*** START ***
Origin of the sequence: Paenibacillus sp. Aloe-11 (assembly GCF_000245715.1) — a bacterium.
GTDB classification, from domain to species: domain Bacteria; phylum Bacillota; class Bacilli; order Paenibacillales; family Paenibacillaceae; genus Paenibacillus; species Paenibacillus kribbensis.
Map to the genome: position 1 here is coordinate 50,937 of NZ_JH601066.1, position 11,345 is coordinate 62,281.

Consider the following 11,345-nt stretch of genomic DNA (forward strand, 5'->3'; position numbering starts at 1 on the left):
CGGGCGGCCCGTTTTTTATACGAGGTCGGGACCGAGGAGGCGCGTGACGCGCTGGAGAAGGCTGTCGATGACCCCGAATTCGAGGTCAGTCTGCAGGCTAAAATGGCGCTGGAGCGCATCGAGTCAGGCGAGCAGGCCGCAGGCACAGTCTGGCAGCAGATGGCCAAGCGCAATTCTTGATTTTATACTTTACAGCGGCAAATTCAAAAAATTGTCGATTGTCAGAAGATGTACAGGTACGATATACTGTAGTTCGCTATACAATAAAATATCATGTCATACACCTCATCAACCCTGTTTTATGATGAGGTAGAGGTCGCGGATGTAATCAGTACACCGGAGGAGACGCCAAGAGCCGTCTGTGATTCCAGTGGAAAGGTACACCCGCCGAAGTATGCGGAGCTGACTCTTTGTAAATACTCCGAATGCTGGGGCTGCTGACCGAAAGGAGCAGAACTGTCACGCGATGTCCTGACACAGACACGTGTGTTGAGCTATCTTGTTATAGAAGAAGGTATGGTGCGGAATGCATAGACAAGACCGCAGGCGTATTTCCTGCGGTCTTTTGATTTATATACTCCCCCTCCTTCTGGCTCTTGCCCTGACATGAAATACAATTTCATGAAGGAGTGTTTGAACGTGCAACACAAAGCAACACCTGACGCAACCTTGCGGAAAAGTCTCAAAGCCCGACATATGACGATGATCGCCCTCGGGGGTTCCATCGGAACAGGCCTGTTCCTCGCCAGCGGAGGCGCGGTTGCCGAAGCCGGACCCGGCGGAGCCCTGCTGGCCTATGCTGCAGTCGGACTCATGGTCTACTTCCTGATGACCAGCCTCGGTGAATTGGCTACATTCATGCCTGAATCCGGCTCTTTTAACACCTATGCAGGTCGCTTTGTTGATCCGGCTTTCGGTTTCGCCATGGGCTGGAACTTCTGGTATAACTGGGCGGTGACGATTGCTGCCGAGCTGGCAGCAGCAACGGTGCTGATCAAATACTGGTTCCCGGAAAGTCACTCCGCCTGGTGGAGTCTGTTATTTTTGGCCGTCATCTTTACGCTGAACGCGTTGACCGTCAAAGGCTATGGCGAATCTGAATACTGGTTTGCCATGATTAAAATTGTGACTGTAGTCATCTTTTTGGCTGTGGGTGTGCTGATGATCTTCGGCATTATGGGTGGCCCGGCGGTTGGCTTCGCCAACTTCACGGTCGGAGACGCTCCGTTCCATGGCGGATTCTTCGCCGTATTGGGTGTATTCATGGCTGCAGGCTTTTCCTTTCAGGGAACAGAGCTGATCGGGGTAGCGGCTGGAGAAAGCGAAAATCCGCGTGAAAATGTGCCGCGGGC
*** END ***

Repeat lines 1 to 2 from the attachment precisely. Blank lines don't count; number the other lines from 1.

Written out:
Origin of the sequence: Paenibacillus sp. Aloe-11 (assembly GCF_000245715.1) — a bacterium.
GTDB classification, from domain to species: domain Bacteria; phylum Bacillota; class Bacilli; order Paenibacillales; family Paenibacillaceae; genus Paenibacillus; species Paenibacillus kribbensis.